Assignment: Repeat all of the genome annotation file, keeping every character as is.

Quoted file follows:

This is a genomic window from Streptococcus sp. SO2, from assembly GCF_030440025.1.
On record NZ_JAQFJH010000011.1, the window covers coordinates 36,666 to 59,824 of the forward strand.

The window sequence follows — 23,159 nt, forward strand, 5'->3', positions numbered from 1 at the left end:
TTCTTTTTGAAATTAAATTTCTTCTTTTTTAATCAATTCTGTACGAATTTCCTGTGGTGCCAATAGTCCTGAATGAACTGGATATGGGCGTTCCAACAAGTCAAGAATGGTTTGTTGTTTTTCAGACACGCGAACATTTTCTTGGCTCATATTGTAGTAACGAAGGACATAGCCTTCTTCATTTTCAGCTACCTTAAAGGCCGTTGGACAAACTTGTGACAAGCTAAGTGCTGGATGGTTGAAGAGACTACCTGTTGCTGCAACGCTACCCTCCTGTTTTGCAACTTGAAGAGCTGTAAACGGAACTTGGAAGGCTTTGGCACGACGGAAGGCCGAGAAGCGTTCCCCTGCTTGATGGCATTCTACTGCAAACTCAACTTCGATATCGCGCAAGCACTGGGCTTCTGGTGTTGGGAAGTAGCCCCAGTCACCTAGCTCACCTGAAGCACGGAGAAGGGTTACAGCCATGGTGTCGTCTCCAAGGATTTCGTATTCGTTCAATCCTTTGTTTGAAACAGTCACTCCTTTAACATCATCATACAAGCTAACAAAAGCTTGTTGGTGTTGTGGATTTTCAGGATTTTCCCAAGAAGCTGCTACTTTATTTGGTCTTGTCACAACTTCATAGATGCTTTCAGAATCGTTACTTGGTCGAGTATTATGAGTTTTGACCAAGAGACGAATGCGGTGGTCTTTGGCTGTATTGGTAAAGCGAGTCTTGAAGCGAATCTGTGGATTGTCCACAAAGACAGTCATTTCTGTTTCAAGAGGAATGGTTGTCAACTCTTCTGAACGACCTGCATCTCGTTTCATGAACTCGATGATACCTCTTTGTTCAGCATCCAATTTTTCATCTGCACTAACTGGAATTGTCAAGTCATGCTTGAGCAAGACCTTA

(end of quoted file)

This is a genomic window from Streptococcus sp. SO2, from assembly GCF_030440025.1.
On record NZ_JAQFJH010000011.1, the window covers coordinates 36,666 to 59,824 of the forward strand.

The window sequence follows — 23,159 nt, forward strand, 5'->3', positions numbered from 1 at the left end:
TTCTTTTTGAAATTAAATTTCTTCTTTTTTAATCAATTCTGTACGAATTTCCTGTGGTGCCAATAGTCCTGAATGAACTGGATATGGGCGTTCCAACAAGTCAAGAATGGTTTGTTGTTTTTCAGACACGCGAACATTTTCTTGGCTCATATTGTAGTAACGAAGGACATAGCCTTCTTCATTTTCAGCTACCTTAAAGGCCGTTGGACAAACTTGTGACAAGCTAAGTGCTGGATGGTTGAAGAGACTACCTGTTGCTGCAACGCTACCCTCCTGTTTTGCAACTTGAAGAGCTGTAAACGGAACTTGGAAGGCTTTGGCACGACGGAAGGCCGAGAAGCGTTCCCCTGCTTGATGGCATTCTACTGCAAACTCAACTTCGATATCGCGCAAGCACTGGGCTTCTGGTGTTGGGAAGTAGCCCCAGTCACCTAGCTCACCTGAAGCACGGAGAAGGGTTACAGCCATGGTGTCGTCTCCAAGGATTTCGTATTCGTTCAATCCTTTGTTTGAAACAGTCACTCCTTTAACATCATCATACAAGCTAACAAAAGCTTGTTGGTGTTGTGGATTTTCAGGATTTTCCCAAGAAGCTGCTACTTTATTTGGTCTTGTCACAACTTCATAGATGCTTTCAGAATCGTTACTTGGTCGAGTATTATGAGTTTTGACCAAGAGACGAATGCGGTGGTCTTTGGCTGTATTGGTAAAGCGAGTCTTGAAGCGAATCTGTGGATTGTCCACAAAGACAGTCATTTCTGTTTCAAGAGGAATGGTTGTCAACTCTTCTGAACGACCTGCATCTCGTTTCATGAACTCGATGATACCTCTTTGTTCAGCATCCAATTTTTCATCTGCACTAACTGGAATTGTCAAGTCATGCTTGAGCAAGACCTTA